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National Association of Street Vendors of India NASVI

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Street vendors up in arms against their eviction in Rajgir (Bihar) and Patiala (Punjab)

All tall claims of pro-poor good governance and inclusive development seem to fall flat in Bihar and Punjab with a large population of street vendors in both the states remains insecure and marginalized.  Two years back, the Bihar government announced to create vending zones at all urban centers, but not a single vending zone has yet come up in the state. As usual, the administration and the police ride roughshod on poor street vendors and harass and evict them under this or that pretext.

Last year when street vendors in Patna, Rajgir, Dalsinghsarai, Muzaffarpur and Motihari protested the eviction drives, the evictors had to retreat.  During that period NASVI had supported the struggling vendors and taken up the issues with Bihar chief minister, urban development minister, respective district magistrates and superintendents of police. The state human rights commission was also approached and the commission also had taken up the issue with respective district administration.

This year the Rajgir administration has again returned to its old anti- vendor role and it is threatening the vendors to vacate the streets at several points. The vendors allege that the administration never touches the public land grabbers, such as builders and private trusts, and always hounds out the street vendors who do not obstruct the free flow of traffic. This month, on 5 August, a large number of policemen led by Rajgir sub divisional magistrate descended on the streets to chase away the vendors.    More than 500 street vendors strongly protested the eviction move and demanded proper alternative arrangement. The agitating vendors encircled the SDM and threatened that if they faced forced eviction, they would be launching the anti-police-anti- government movement. The NASVI functionaries from Delhi called  Nalanda ( district under which Rajgir falls) district  magistrate and Rajgir SDM  demanding halt on the eviction drive and  protection of  vendors’ right to livelihood  as guaranteed by the Constitution and several verdicts of the Supreme Court of India.  The brave protest mounted by the vendors and the NASVI intervention forced the police contingent return to their stations.  Again, on 29 August, the police made attempts to break the carts and stalls of vendors, but they could not succeed in the face of stiff resistance posed by the vendors and their family members including women and children.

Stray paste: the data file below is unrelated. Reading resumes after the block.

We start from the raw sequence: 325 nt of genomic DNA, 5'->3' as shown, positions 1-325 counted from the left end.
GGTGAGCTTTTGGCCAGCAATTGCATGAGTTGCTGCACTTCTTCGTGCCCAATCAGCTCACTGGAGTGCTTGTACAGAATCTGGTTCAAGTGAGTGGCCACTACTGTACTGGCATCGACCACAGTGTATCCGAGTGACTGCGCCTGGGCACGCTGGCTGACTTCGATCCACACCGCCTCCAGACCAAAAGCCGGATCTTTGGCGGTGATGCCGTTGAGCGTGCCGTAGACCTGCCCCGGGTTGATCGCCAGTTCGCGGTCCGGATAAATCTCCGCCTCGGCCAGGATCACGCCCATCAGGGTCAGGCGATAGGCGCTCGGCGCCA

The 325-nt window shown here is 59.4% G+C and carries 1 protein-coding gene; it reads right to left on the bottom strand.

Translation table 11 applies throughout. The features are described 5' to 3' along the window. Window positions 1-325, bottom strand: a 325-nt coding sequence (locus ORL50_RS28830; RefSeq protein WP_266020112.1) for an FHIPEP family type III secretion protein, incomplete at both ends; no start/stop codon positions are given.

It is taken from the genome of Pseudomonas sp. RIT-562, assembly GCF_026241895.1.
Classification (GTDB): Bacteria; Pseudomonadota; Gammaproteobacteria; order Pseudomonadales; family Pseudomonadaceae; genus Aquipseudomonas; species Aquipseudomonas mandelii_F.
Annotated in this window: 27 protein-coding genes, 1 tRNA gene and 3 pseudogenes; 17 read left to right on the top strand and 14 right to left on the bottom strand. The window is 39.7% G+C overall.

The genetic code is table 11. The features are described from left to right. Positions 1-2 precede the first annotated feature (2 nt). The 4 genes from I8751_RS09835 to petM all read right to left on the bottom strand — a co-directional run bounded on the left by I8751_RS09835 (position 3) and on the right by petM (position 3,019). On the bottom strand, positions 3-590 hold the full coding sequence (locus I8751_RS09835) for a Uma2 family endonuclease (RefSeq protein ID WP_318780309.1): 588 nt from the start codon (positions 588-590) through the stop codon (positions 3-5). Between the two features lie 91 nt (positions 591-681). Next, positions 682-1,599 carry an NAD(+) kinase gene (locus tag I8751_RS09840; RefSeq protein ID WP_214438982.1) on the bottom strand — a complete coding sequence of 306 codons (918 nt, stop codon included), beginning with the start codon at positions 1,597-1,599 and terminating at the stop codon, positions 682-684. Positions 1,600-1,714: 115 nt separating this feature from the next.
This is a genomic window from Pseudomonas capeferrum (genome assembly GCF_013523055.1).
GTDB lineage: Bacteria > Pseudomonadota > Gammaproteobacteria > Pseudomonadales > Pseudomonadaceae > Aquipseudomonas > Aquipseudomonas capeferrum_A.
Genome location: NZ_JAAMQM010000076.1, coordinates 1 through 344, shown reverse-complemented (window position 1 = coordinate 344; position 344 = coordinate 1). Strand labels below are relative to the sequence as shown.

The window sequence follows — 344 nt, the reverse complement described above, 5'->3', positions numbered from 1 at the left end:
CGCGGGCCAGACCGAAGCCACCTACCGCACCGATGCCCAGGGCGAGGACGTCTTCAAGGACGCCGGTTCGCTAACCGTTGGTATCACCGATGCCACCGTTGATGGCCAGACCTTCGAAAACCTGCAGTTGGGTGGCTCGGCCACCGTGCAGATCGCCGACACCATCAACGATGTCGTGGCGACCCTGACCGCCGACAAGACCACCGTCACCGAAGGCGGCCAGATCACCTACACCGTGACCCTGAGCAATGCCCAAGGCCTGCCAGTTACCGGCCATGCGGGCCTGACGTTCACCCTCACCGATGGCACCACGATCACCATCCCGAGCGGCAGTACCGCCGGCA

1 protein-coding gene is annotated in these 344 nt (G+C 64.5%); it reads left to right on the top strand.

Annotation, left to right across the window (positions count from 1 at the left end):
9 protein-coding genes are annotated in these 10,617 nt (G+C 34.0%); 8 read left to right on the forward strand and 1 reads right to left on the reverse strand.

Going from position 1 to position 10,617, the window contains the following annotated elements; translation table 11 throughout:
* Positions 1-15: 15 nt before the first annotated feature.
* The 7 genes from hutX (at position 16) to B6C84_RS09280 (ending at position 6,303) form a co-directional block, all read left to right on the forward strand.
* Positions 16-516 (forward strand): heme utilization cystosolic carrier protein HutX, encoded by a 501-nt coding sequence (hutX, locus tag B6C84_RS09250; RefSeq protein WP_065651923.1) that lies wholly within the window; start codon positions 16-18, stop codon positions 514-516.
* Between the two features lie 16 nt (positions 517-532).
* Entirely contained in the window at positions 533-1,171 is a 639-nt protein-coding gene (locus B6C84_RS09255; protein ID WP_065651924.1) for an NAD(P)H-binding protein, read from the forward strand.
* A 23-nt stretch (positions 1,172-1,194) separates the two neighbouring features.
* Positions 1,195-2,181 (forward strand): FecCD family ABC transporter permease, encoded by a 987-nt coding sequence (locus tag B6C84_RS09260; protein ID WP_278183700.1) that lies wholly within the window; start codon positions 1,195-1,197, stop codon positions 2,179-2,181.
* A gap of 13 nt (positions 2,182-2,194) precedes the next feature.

Similar situation is prevailing at Patiala in Punjab where street vendors have been told to vacate the streets.  The vendor leaders have approached the NASVI for intervention.  An action plan has been developed to counter the eviction. NASVI has called up Patiala municipal commissioner and mayor to convene a meeting of the municipal officials, the street vendor leaders and the NASVI representatives.

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